# Graphs: Depth First Traversal (C#)

Continuing where we left off with Graphs, we saw that Dijkstra’s Shortest Path was an example of a breadth first search traversal. In this tutorial, we will implement a depth first traversal (also called DFS, depth first search).

### What is depth first searching?

The whole idea of DFS algorithm is to go as far as possible from the given starting node searching for a target. In case we get to a node that has no successors, we get back (typically this is done recursively) and we continue with the last vertex that isn’t visited yet.

So basically we have 3 steps:

1. Pick up a vertex that isn’t visited yet and mark it visited
2. Go to its first non-visited successor and mark it visited
3. If all the successors of the vertex are already visited or it doesn’t have successors – go back to its parent

Pseudo-code:

Recursive:

```1  procedure DFS(G,v):
2      label v as discovered
3      for all edges from v to w in G.adjacentEdges(v) do
4          if vertex w is not labeled as discovered then
5              recursively call DFS(G,w)```

Non-recursive:

```1  procedure DFS-iterative(G,v):
2      let S be a stack
3      S.push(v)
4      while S is not empty
5            v = S.pop()
6            if v is not labeled as discovered:
7                label v as discovered
8                for all edges from v to w in G.adjacentEdges(v) do
9                    S.push(w)```

### Whats the difference between BFS and DFS?

• BFS uses the adjacency matrix to represent a graph, while DFS (usually) uses an adjacency list (although both can work for either algorithm).
• BFS starts at some source vertex and looks at the next successive vertices, and repeats the process for the next nodes. Think about BFS as waves in other words.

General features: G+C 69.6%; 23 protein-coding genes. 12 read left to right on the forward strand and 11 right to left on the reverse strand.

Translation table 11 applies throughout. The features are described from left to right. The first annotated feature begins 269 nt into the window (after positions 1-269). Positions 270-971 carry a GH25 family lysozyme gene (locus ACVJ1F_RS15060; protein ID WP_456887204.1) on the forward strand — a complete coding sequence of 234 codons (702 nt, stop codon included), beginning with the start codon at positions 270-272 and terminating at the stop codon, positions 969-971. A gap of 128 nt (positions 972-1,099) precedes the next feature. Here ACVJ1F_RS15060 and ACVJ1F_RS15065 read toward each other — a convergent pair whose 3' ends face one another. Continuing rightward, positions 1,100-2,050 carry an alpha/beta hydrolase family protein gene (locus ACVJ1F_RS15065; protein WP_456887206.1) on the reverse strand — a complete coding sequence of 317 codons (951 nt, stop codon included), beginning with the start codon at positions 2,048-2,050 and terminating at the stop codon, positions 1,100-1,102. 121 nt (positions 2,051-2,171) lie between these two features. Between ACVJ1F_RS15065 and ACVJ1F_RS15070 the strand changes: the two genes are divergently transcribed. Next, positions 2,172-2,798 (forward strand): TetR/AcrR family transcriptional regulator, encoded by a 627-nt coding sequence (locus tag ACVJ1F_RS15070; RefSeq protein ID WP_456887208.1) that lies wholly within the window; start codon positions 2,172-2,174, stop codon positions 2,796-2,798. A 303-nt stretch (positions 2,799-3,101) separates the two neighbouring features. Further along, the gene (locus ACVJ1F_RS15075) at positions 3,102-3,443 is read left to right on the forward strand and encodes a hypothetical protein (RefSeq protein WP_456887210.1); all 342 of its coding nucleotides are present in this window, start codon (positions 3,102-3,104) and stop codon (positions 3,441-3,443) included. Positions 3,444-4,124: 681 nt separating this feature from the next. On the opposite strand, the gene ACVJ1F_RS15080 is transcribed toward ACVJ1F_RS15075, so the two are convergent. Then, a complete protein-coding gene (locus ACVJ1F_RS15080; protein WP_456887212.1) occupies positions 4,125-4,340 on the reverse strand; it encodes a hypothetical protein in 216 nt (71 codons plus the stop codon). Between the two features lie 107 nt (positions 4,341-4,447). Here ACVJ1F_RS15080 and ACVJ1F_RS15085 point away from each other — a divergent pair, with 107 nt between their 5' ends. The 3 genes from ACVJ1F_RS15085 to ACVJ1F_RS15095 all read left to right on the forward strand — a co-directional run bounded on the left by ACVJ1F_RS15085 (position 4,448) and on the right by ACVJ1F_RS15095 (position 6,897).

• DFS starts at some source vertex and target vertex, finds a path between them. We can use DFS also to walk through all the vertices of a graph, in case the graph is connected.
• Order of traversal is different as well, because BFS lists by level, and DFS lists by depth (for each level).
• In short: BFS would visit the nodes in the order loosely resembling how far are they from the starting vertex. DFS would completely finish one branch before starting another one.

### Implementation (C#)

```//an implementation of an adjacency list, I will do a recursive method
class GraphList
{
class Edge
{
public Edge next;
}
class Graph
{
public bool visited;
public string description;
}
int graphSize;
public GraphList(){}//default ctor
public void initGraph(string textFile)
{
//assume we've read in contents from a text file
//and our graph is initialized
}
//DFS function starts here, a public method that goes through all the indices of the list
//and calls a recursive dfs function if some node hasnt been visited yet
public void dfs()
{
Console.WriteLine("***********DFS Output***********");
Console.Write("Order: ");
for (int v = 1; v < graphSize; v++)
{
{
dfsRecursive(v);
}
}
Console.WriteLine();
}
//main dfs recursive implementation
//takes a vertex, and performs dfs recursively
private void dfsRecursive(int vertex)
{
adjList[vertex].visited = true;//mark v as visited
Console.Write("{0} ", vertex);//do something with v, like print
int w = vertex;//set w to the current vertex
Edge n = null;
{
}
if (!adjList[w].visited)//if the next edge  isnt visited
{
dfsRecursive(w);//recurse on w
}
}
{
Console.WriteLine();
EdgeNode current = null;
EdgeNode nextInList = null;
for(int i = 1; i < graphSize; i++)
{
if (current.next != null)
{
nextInList = current.next;
}

while (current != null && nextInList != null)
{
while (nextInList != null)
{
string line = "->" + nextInList.adjGraphNode;
Console.Write(line);
nextInList = nextInList.next;
}
}
Console.WriteLine();
}
}
//inserts an edge into the list
private void insertEdge(int fromNode, int toNode)
{
Edge n = new Edge();